5 ways to update aging media centers

Key points:

  • Prioritize high-need schools and ensure technology is in place from the beginning
  • With updated media centers, schools can support modern learning goals and student activities
  • See related article: 4 ways we designed collaborative learning spaces

It’s been about two years since we received the Elementary and Secondary School Emergency Relief (ESSER) funding that we needed to be able to update our aging media centers. Not only were the furniture and fixtures old, but most of the seating was made of cloth and nearly impossible to sanitize or disinfect.

We used this ESSER funding opportunity—plus some additional funding from other sources—to thoroughly review our current facilities across 27 different schools. We sought out the facilities with the highest need, knowing that some of them had been upgraded in recent years. Others, however, were still using furniture from 1972—the same year that the schools had opened.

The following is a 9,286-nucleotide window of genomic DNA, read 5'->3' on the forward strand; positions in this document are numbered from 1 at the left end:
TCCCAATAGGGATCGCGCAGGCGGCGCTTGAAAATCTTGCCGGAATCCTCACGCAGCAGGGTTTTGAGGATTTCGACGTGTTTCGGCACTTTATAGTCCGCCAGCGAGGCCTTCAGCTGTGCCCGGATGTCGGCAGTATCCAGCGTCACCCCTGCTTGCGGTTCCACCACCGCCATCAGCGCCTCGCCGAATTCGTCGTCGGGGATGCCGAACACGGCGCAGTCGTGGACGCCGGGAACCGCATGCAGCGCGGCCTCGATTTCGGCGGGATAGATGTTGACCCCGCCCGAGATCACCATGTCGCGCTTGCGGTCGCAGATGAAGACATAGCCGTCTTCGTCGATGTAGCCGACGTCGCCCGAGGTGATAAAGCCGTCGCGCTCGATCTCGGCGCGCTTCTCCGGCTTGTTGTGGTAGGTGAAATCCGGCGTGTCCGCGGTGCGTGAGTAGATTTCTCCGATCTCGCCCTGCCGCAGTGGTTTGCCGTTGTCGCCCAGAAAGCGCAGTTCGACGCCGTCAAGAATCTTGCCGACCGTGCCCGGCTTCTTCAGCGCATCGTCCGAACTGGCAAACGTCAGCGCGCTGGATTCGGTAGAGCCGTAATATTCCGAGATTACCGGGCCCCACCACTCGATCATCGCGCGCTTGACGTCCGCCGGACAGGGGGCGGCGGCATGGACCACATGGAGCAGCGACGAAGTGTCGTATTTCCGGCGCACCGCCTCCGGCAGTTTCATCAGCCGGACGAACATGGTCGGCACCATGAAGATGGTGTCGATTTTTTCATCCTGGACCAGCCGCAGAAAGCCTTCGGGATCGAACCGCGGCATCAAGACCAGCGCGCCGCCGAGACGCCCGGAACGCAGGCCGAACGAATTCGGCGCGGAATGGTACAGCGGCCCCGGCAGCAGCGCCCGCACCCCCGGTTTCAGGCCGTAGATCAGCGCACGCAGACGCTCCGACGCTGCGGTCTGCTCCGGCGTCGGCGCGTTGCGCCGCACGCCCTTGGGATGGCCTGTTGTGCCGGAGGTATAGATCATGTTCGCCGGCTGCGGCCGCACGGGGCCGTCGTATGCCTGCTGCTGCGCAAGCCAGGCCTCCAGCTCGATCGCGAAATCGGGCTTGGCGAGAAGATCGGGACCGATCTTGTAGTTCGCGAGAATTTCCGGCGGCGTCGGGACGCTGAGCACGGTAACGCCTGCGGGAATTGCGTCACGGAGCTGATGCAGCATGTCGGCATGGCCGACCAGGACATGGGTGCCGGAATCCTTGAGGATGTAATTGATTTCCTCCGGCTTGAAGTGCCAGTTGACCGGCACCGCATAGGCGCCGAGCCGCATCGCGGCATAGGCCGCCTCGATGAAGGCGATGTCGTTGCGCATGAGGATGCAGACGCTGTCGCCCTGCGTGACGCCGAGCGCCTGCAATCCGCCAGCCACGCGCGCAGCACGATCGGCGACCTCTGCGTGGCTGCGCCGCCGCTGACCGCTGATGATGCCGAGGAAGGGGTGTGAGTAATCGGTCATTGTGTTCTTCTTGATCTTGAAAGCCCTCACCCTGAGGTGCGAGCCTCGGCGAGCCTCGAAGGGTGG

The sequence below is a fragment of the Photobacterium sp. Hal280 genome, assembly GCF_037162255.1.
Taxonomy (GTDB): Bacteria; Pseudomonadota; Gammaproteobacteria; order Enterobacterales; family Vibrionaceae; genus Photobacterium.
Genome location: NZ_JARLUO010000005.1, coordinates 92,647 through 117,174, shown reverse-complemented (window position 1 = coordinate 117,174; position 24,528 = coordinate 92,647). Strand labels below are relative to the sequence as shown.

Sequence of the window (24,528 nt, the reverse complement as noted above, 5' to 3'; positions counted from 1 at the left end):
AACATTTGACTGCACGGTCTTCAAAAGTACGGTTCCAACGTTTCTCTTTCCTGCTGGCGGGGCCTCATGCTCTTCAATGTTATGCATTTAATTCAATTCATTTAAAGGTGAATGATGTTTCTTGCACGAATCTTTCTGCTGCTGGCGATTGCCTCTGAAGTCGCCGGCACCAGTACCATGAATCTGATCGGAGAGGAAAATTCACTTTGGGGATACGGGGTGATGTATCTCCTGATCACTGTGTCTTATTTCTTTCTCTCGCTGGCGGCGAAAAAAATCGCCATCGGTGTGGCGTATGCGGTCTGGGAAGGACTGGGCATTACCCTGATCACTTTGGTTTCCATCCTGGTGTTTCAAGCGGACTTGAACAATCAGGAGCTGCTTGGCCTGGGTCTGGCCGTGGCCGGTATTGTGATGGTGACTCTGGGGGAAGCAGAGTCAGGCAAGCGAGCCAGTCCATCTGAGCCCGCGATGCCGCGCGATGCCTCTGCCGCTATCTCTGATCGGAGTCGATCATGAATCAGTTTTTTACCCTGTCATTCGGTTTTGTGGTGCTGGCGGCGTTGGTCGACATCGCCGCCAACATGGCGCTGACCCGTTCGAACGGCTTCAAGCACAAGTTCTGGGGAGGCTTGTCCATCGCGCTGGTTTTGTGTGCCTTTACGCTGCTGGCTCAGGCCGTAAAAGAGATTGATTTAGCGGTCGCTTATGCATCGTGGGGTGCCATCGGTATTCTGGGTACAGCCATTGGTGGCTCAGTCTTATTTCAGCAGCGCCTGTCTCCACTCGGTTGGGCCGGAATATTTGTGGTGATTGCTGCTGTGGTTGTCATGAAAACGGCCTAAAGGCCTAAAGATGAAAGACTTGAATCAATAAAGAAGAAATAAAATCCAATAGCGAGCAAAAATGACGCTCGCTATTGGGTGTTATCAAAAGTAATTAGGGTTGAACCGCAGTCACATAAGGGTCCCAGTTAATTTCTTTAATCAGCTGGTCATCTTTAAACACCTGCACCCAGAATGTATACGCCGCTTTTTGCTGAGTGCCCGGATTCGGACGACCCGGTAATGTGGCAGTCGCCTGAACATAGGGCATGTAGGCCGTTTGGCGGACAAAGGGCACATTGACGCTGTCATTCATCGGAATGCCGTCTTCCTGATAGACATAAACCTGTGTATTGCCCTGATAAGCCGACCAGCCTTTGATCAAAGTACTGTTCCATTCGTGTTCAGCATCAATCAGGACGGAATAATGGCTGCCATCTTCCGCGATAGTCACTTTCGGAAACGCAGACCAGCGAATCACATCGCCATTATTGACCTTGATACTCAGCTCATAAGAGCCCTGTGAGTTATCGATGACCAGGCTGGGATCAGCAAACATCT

Here are the five steps we took with our partner MiEN to update our aging media centers into flexible, inviting spaces that are conducive to modern learning styles:

1. Prioritize schools with the most need. We looked at the schools that had the highest need and prioritized two middle schools whose facilities were in the worst shape. They had shelving that was 6’ X 8’ feet long and totally connected, plus seating that was old and uncomfortable. We sat down and decided that those would be the first schools to get the upgraded media centers, and we’d tackle the high schools next (the elementary schools would be last because we needed to secure some supplemental funding before we could actually finish those).    

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